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I began this blog to chronicle my beekeeping experiences. I have read lots of beekeeping books, but nothing takes the place of either hands-on experience with an experienced beekeeper or good pictures of the process. I want people to have a clearer picture of what to expect in their beekeeping so I post pictures and write about my beekeeping saga here. Along the way, I've passed a number of certification levels and am now a!
Master Beekeeper Enjoy with me as I learn and grow as a beekeeper.

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Tuesday, August 19, 2008

Keith Fielder, Master Beekeeper, Speaks at Metro Atlanta Club

Keith Fielder, [if you click on the link, his write-up is on page 3] a Master Beekeeper in the state of Georgia, was the speaker this past Wednesday at the Metro Atlanta Beekeepers Association. He spoke on Bee Biology for Dummies. I enjoyed what he had to say and learned some things I didn't know.



He had marvelous illustrations in his PowerPoint from HowStuffWorks and referred very positively to their Internet site and the illustrations available there. I went for a visit. How's the above for an information-filled illustration (Thanks, HowStuffWorks!)?

Interesting facts from Keith Fielder:

1. Bumblebees scent-mark the flowers they visit. This explains why some flowering plants have one or two bumblebees one day and are covered the next.

2. Flowers have a negative charge. The hairs on a bee's body have a positive charge. Since negative and positive attract, the bees are literally drawn to the flowers. Pollen is also attracted to the positive charge on the bee. And interestingly enough, women's hair is negatively charged so when bees fly into your hair, according to Keith, they are drawn there and can't prevent being pulled into your hair!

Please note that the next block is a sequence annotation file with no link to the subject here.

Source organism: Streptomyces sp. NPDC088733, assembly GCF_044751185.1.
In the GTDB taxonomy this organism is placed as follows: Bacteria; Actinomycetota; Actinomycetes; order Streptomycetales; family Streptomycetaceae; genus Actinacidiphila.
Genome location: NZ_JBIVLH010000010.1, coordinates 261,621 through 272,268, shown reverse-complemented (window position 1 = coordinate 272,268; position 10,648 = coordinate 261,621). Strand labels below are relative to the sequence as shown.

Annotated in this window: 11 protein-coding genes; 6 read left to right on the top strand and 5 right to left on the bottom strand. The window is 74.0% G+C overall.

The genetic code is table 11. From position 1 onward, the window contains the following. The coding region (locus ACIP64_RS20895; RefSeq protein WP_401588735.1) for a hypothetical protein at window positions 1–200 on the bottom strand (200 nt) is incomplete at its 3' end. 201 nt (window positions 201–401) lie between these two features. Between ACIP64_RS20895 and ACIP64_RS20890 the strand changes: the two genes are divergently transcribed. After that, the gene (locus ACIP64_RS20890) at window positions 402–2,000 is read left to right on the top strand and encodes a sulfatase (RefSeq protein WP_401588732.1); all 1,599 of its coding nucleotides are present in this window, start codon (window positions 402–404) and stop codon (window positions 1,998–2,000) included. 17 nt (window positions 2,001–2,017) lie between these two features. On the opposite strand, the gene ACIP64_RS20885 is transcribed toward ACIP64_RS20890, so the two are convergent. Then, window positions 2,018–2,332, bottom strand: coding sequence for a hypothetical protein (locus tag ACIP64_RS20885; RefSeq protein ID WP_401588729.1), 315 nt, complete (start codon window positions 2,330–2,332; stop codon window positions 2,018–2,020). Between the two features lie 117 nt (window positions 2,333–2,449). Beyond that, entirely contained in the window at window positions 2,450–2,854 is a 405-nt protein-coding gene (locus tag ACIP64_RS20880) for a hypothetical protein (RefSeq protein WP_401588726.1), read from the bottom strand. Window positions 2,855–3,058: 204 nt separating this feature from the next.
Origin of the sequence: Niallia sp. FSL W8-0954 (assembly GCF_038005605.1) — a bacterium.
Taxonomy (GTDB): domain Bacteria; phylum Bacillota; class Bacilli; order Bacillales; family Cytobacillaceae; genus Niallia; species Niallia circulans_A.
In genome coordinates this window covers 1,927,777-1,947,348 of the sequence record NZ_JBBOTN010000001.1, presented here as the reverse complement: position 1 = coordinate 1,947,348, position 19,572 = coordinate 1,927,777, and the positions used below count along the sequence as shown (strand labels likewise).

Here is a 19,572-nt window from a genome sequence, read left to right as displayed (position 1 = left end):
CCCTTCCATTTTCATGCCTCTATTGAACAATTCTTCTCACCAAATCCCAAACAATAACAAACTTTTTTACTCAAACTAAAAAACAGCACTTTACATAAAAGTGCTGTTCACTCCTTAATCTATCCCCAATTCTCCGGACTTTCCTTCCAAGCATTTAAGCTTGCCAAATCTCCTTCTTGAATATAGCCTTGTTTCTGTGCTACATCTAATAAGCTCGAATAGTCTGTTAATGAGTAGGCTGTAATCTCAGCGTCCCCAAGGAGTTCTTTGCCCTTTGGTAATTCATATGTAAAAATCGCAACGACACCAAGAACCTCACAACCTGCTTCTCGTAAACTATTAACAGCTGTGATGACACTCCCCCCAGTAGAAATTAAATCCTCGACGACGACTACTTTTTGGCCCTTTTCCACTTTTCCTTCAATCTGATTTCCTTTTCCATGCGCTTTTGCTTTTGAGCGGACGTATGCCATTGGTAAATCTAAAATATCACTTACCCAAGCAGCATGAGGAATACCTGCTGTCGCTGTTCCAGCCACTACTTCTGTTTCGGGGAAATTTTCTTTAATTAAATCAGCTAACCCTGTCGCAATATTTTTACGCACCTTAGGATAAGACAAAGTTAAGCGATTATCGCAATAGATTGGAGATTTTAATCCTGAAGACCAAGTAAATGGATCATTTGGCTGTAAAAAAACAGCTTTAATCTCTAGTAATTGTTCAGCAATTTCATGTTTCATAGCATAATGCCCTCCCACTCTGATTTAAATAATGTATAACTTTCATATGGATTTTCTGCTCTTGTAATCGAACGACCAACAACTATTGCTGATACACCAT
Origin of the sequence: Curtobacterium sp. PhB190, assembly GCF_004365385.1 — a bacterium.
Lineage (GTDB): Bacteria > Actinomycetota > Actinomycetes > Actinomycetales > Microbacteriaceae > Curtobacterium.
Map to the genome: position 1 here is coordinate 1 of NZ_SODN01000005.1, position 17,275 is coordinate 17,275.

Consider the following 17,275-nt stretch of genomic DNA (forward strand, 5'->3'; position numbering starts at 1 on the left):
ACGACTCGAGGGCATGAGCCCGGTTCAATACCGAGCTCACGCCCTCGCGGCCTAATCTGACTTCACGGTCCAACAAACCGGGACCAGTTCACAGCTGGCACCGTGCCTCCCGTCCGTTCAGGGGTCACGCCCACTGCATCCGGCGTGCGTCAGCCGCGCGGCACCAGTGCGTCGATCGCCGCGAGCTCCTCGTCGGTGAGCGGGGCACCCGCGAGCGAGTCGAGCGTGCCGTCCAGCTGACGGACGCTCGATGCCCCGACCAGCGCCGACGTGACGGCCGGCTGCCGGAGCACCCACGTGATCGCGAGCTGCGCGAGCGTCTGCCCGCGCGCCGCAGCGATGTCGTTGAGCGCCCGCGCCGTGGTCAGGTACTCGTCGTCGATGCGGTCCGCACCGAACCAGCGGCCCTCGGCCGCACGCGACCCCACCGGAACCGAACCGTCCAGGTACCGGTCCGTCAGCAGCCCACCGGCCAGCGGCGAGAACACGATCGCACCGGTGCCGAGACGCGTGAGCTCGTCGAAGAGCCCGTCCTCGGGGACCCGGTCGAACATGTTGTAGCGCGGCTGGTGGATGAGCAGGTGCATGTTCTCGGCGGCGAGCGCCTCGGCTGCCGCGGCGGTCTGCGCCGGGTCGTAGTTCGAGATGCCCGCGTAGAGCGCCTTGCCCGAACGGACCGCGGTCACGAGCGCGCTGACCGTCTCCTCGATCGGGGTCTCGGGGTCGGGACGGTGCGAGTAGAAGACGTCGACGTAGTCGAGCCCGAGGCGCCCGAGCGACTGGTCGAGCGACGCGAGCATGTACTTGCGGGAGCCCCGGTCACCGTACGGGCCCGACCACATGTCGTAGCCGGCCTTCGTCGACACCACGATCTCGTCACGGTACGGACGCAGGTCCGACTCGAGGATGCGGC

3. The pollen basket isn't really a basket at all but rather a concave surface covered with stiff hair. The bee combs the hair on its body, gathering the pollen on its body hairs and bringing the pollen into a ball on its leg.

4. And, away from bee biology into commenting on the hive, Keith said that the honeycomb is the "liver of the bee colony" in that it absorbs all the yuck that comes into the hive. This is important rationale for getting rid of old comb on a regular basis and bringing new comb into the hive.

We are very lucky in Atlanta to have such a wealth of wise beekeepers who come to speak to us.

Keith Fielder is full of knowledge. This is the fourth time I've heard him speak.
  • He spoke at my first Young Harris meeting on Requeening your hives;
  • He gave a similar talk to our bee club earlier this year on making a push-in queen cage of #8 hardware cloth;
  • He spoke at GABA on giving talks about beekeeping to school children, I believe; and
  • Now I've gotten to hear him on bee biology. He's always entertaining and I'll look forward to my next opportunity to hear him talk on any bee topic.

Our speaker in October for his second visit to our club this year is Dr. Keith Delaplane.

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